Updated on 24.09.2019
Due to restructuring measures within our group of companies (German GmbH) not just the name of our U.S.-location has changed, but now also has a different legal form (change from LLC to Inc.). We still have a current E-2 registration at the U.S. Consulate General in Frankfurt. Do we have to do anything here and what effects may this have on the existing E-2 visas of our employees?
Small changes to the US location (e.g. name change, relocation) can usually be communicated relatively easily via the small official channel. However, US companies that have an e-registration are obliged to notify the US Consulate General in Frankfurt am Main of material changes. These include, for example
As a company, you are therefore obliged to keep the data up to date. Usually these changes are communicated by e-mail to the E-Visa department in Frankfurt / Main. However, it is not enough to simply name the material change in the e-mail. Rather, this must also be documented accordingly on the basis of company documents. The following documents serve as proof, among others
In particular, a change of legal form in the USA may result in queries and a more complex review by the US Consulate. Why? The basis for e-registration is, among other things, proof that at least 50% of the U.S. company is in German hands. In your case, this is proof that the majority of the US location will continue to be held by your German parent company (GmbH). If a business form changes from an LLC to an Inc. (corporation), it is up to you to prove to the US consulate that the German parent company still holds at least 50% of the shares (directly or indirectly). Which documents are specifically required must be examined in the individual case and it is very different depending on the constellation of companies.
In the course of such a notification, the US Consulate General is free to ask further questions to ensure that the US company also meets all other e-registration access requirements. For example, whether the majority of the parent company of the US company remains in German hands. The ultimate parent company is always checked here. The decisive factor is not where the company's registered office is located, but the ownership structure. For example, the US consulate can demand proof of who the current shareholders of the parent company are and whether these continue to consist mainly of German nationals. In the case of more complex corporate structures, it may not be easy to provide this proof ad hoc.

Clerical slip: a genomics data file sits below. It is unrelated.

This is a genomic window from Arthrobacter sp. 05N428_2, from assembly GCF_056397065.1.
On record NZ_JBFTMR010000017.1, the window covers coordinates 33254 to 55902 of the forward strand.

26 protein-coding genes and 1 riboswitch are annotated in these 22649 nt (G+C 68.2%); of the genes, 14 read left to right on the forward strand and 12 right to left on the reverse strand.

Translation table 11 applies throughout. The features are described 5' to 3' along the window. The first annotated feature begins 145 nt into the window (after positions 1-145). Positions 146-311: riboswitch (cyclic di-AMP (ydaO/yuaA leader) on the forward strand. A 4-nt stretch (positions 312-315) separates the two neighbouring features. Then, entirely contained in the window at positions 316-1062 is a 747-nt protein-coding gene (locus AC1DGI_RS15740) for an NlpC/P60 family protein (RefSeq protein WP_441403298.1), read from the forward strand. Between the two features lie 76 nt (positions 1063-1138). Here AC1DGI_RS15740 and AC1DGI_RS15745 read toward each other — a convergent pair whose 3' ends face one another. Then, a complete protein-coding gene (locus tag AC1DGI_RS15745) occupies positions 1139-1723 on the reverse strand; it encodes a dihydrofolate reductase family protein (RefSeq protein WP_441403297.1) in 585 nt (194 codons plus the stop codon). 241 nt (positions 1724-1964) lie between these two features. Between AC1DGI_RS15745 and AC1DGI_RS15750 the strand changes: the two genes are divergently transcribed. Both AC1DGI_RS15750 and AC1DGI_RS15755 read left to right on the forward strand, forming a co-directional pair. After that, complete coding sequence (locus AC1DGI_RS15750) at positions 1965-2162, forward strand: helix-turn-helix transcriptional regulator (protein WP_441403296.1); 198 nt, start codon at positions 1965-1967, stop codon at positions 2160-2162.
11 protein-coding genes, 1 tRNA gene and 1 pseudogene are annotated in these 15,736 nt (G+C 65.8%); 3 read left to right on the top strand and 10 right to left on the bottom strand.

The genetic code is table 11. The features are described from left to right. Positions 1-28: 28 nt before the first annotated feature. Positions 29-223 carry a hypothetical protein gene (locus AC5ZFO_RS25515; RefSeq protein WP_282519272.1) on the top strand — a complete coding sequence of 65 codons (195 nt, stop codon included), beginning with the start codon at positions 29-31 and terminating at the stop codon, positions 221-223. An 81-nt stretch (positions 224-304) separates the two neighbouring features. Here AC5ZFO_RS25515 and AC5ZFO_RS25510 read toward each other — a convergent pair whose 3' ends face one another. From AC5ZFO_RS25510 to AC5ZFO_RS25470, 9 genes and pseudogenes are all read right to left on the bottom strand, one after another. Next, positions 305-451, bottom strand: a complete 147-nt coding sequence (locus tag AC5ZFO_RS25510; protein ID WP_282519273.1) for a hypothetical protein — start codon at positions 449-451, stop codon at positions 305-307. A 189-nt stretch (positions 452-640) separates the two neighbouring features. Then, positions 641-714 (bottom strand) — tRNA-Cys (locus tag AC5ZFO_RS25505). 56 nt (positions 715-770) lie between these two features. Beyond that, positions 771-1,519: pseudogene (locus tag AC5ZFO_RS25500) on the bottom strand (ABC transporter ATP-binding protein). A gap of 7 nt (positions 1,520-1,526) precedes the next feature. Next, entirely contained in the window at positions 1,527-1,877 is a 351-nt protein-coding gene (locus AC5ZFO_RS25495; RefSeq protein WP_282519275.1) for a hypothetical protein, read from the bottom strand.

If the consulate has sufficient evidence of the change, you will receive an e-mail informing you that the e-registration in Frankfurt has been updated. Your US location will then be able to apply for an E-2 visa again.
Unfortunately, there is no uniform procedure with regard to the existing E-2 visas for employees that have already been issued. Some changes mean that all employees who already have an E-2 visa must apply for new visas (after leaving the USA and re-entering the country). Small changes, such as a change of address, have little effect on existing US visas.
We therefore recommend that, after updating the e-registration, you always consult the consulate about what existing E-2 visa holders need to be aware of.
By the way: If you can no longer prove that the majority of your German GmbH is in German hands, the e-registration is invalid and with it all existing E-2 visas of your employees.
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